Graduation Year


Document Type




Degree Granting Department


Major Professor

Cheryl L. Kirstein, Ph.D.

Committee Member

Toru Shimizu, Ph.D.

Committee Member

James Willott, PhD.

Committee Member

Mark Goldman, Ph.D.


ontogeny, adolescent rat, nucleus accumbens, addiction, quantitiative in vivo microdialysis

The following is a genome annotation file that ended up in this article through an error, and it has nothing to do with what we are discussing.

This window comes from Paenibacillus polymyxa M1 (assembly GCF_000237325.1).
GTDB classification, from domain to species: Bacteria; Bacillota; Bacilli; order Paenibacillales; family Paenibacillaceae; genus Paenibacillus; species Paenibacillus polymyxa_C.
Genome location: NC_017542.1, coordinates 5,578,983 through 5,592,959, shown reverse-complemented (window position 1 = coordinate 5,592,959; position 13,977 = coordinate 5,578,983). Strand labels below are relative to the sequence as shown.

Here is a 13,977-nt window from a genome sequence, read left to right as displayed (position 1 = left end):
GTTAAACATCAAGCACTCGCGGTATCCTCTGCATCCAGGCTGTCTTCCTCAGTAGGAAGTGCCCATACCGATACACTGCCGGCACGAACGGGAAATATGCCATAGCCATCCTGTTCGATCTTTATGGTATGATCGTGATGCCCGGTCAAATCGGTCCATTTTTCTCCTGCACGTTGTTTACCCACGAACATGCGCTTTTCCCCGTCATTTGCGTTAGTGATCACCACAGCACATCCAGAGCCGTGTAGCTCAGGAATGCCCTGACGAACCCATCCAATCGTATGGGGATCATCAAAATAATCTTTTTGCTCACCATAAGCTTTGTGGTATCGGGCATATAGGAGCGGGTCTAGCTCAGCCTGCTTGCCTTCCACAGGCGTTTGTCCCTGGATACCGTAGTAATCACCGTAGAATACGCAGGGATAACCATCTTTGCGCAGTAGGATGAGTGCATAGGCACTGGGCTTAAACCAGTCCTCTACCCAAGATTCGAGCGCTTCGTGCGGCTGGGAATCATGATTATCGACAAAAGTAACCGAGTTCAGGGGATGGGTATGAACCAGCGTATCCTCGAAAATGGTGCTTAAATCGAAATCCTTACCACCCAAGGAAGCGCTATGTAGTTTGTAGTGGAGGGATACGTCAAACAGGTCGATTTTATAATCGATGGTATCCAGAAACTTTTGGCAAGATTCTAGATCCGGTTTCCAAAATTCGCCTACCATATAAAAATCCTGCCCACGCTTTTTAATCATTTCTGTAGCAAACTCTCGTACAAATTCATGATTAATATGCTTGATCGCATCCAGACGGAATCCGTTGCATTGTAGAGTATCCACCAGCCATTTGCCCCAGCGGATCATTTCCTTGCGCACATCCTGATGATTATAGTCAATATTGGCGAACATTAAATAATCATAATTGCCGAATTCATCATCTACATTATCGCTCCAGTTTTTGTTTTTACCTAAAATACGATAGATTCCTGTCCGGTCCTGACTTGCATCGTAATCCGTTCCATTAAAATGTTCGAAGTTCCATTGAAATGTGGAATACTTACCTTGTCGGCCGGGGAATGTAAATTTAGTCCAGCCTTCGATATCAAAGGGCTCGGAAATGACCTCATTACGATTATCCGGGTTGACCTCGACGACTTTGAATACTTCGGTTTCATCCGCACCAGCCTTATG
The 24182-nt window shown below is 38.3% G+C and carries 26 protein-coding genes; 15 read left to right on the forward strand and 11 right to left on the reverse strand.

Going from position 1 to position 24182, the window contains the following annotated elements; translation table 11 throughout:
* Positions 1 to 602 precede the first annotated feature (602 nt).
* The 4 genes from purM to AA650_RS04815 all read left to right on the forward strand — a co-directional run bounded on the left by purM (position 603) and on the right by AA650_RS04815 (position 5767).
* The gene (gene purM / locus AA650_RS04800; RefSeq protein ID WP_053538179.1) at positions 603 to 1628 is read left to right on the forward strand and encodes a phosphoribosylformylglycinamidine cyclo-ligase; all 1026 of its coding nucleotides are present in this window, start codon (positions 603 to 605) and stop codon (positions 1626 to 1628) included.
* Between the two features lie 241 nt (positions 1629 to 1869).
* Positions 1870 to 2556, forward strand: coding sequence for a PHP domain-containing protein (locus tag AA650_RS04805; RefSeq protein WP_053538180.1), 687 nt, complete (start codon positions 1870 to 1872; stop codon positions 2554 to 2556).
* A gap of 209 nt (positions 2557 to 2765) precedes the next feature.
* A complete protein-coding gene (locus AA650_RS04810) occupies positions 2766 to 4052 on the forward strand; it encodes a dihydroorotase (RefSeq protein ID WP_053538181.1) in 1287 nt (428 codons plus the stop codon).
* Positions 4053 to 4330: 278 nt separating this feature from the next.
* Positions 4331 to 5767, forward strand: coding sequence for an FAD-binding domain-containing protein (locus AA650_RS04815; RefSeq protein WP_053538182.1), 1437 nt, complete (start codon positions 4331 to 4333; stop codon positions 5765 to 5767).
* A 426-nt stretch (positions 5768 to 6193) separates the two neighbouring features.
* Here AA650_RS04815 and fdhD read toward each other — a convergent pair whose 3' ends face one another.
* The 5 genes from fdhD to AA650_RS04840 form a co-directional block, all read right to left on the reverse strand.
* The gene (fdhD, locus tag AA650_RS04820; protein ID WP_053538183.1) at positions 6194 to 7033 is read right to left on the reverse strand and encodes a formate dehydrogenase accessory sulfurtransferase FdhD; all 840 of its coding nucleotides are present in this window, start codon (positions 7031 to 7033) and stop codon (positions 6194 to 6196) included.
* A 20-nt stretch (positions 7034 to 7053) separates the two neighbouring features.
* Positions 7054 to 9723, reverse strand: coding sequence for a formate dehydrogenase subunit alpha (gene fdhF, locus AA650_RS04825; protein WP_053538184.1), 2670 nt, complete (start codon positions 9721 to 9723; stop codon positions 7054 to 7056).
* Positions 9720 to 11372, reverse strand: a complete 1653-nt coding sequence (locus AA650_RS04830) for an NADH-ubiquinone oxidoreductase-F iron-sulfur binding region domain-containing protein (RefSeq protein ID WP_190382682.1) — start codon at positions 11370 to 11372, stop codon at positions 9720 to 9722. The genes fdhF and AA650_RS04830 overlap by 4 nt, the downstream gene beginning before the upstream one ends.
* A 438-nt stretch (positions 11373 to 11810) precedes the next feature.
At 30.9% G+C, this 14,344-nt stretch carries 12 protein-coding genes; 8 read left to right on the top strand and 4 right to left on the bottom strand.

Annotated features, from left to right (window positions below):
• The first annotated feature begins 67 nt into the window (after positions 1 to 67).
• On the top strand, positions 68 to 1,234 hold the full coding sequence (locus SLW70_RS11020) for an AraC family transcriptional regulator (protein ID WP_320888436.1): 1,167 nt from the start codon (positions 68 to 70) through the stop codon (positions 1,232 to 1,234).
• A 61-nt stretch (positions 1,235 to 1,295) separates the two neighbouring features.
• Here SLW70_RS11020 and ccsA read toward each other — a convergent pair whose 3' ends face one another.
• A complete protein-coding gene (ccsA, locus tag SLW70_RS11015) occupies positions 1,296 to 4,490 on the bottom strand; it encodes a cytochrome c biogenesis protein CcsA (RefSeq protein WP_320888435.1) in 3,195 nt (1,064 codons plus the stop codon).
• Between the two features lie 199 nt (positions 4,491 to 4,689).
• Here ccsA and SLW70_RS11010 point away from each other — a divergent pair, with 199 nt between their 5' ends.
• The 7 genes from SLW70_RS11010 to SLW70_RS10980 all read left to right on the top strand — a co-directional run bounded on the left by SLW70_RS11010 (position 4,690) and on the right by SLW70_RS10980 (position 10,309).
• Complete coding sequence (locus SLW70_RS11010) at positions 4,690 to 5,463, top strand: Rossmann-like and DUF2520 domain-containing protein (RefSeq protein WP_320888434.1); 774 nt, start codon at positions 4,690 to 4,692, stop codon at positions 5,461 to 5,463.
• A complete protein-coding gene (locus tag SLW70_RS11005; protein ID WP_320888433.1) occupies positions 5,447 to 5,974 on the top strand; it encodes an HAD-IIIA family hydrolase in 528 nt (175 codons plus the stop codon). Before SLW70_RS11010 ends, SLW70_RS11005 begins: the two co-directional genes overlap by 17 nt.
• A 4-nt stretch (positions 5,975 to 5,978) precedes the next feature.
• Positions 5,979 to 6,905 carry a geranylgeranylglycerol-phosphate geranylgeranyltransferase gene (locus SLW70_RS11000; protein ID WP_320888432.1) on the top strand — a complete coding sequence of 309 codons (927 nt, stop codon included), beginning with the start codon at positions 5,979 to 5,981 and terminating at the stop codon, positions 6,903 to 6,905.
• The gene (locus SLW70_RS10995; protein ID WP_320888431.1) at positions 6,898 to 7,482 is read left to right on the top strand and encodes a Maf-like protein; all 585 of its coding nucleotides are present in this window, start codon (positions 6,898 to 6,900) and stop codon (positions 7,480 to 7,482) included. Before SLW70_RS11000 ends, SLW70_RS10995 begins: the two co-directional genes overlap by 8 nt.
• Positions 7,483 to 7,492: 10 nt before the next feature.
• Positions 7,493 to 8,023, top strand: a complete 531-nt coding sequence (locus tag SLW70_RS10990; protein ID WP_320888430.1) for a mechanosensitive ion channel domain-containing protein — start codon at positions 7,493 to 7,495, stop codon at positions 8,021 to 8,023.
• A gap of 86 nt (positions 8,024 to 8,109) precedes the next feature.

In humans, adolescent exposure to illicit drugs predicts the onset of adult drug abuse and suggests that early drug use potentiates adolescent vulnerability to drug addiction. In experiment 1, it was hypothesized that adolescent rats would show a CPP for a low cocaine dose if in fact adolescents are more vulnerable to cocaine's rewarding effects. Place preferences were measured in early adolescent [postnatal day (PND) 35], late adolescent (PND 45) and young adult (PND 60) rats by injecting either 0, 5 or 20 mg/kg cocaine and conditioning them to environmental cues in a 2-chamber place conditioning apparatus. Significant cocaine preferences were found for all ages at the high dose. Interestingly, PND 35's were the only age group to have a CPP at the low dose suggesting that PND 35 rats are more sensitive than late adolescent and young adult rats to cocaine's rewarding effects. In Experiment 2, it was hypothesized that age-related differences in cocaine CPP may be mediated by differences in the mesolimbic dopaminergic (DA) system throughout development. Extracellular DA levels in the nucleus accumbens septi (NAcc) of early adolescent, late adolescent and adult rats were measured via quantitative microdialysis. PND 35, PND 45 and PND 60 rats were injected daily with either 5 mg/kg/ip or saline for 4 days, surgically implanted with a microdialysis probe aimed at the NAcc. Rats were perfused with either 0, 1, 10 or 40 nM DA and the extracellular DA concentration was measured. Our results show that adolescents differ from adults in basal DA with PND 35 rats having low basal DA (0.4 nM), PND 45 rats having high basal DA (1.8 nM) and PND 60 rats having intermediate basal DA (1.3 nM). PND 45 cocaine treated rats showed a 58% decrease in basal DA. All cocaine treated rats, regardless of age, showed a significant increase in DA over baseline in response to a cocaine challenge. Additionally, there were age-related differences in the extraction fraction (Ed), an indirect measure of DA reuptake, with PND 45 and PND 60's showing a decrease in basal Ed, an effect absent in PND 35's. Together these findings suggest that there are substantial ontogenetic differences in extracellular DA and DA reuptake and that these differences may provide an explanation for adolescent vulnerability to addiction. Future research should investigate DA supply and degradation processes in naïve and cocaine treated adolescent rats and vulnerability to addiction.